During the winter solstice, the Sun is directly over the Tropic of Capricorn, a line of latitude that circles the Earth at approximately 23.5 degrees south of the equator. To use the correct terms, therefore the declination of the Sun is at -23.5 degrees, and its right ascension is 18 hours.

If you like taking photos of your shadow, mark your calendars – the noon Sun on the day of the winter solstice will cast long shadows, cloud cover permitting.

What’s the difference between a solstice and an equinox?

Think of solstices and equinoxes as opposites, the difference between them being the number of daylight hours that we receive on Earth. The two solstices in December and June mark the shortest (winter solstice) and longest (summer solstice) days of the year, whereas, at the two equinoxes, the days and nights are of almost equal length.

During the winter solstice, the northern hemisphere reaches its maximum tilt away from the Sun, so the Sun appears at its lowest in the sky, giving us the shortest day of the year.

During the summer solstice, the northern hemisphere is at its maximum tilt towards the Sun, so the Sun appears at its highest in the sky, resulting in the longest day of the year. However, during the equinoxes, the Sun is in the middle of the two solstices and is positioned directly above Earth’s equator.

Dates and times of the winter solstices, GMT

2022: 21 December, 9:48pm

2023: 22 December, 3:28am

2024: 21 December, 9:20am

2025: 21 December, 3:03pm

2026: 21 December, 8:50pm

2027: 22 December, 2:43am

2028: 21 December, 8:20am

2029: 21 December, 2:14pm

2030: 21 December, 8:09pm

Happy winter solstice! What does Stonehenge have to do with it?

The winter solstice is one of the oldest known winter celebrations. Not only does it mark the changing of the seasons, but it marks an end to the long winter nights.

Although Stonehenge is one of the world’s most famous prehistoric monuments, remarkably little is known about these ancient standing stones. They have, however, become synonymous with the solstices, and it’s difficult to avoid news of throngs of people flocking to the monument in mid-winter and mid-summer. But they have good reason, and have done so for millennia.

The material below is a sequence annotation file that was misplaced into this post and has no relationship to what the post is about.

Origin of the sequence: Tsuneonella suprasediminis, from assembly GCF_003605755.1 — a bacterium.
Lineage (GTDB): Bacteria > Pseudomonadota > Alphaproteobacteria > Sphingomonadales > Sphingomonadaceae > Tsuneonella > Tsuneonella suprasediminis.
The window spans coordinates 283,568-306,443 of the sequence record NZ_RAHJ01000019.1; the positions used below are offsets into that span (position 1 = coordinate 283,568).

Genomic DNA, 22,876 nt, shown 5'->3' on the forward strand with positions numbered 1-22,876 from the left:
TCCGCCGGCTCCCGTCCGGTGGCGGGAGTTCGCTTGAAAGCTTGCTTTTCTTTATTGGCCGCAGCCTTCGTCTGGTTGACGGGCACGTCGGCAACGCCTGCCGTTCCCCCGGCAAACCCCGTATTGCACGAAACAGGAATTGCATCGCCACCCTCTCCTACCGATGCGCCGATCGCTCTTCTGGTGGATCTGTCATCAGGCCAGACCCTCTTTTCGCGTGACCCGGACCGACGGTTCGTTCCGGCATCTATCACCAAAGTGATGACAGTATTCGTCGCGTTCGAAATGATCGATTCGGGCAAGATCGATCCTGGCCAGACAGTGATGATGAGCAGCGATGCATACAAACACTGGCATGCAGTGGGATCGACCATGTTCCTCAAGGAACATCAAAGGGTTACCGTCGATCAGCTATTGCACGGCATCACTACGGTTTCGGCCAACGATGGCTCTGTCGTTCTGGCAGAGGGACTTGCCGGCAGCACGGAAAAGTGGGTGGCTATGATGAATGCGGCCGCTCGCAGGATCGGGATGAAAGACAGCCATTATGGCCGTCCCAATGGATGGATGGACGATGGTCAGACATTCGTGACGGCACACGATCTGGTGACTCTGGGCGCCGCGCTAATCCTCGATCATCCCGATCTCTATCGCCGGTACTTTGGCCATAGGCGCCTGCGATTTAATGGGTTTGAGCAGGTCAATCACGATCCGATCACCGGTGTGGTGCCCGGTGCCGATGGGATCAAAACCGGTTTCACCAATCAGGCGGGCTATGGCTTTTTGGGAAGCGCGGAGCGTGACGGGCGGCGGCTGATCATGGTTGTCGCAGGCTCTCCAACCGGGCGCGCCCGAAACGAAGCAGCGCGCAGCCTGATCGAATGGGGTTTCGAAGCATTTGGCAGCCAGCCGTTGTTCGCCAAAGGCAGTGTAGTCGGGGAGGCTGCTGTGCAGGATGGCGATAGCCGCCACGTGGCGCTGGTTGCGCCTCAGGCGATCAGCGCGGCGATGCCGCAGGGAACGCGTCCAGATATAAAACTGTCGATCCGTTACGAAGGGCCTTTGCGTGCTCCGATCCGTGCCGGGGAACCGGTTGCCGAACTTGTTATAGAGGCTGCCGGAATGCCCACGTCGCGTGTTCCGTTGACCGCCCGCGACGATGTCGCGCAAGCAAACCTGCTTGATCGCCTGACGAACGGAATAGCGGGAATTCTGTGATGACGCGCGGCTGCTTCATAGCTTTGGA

People gather at Stonehenge during the winter solstice

People gather at Stonehenge during the winter solstice © Getty images

Most archaeologists believe that Stonehenge was erected as a giant astronomical calendar, as the standing stones are oriented towards the rising and setting Sun at the solstices. However, there is some debate as to whether they were originally built for a specific solstice, or both.

At the winter solstice, the Sun would have set between two uprights, however the effect is somewhat lost today as one of these stones has since fallen down. Laser analysis of these stones has revealed that they were carefully shaped using hammerstones, creating vertical sides that perfectly framed the movement of the Sun.

This year, because the precise time of the solstice occurs at 9:48pm on 21 December (i.e., after the Sun has set), the winter solstice will be celebrated at sunrise on 22 December. But, if you don’t fancy heading out into the brisk winter morning, you can livestream the event over at English Heritage.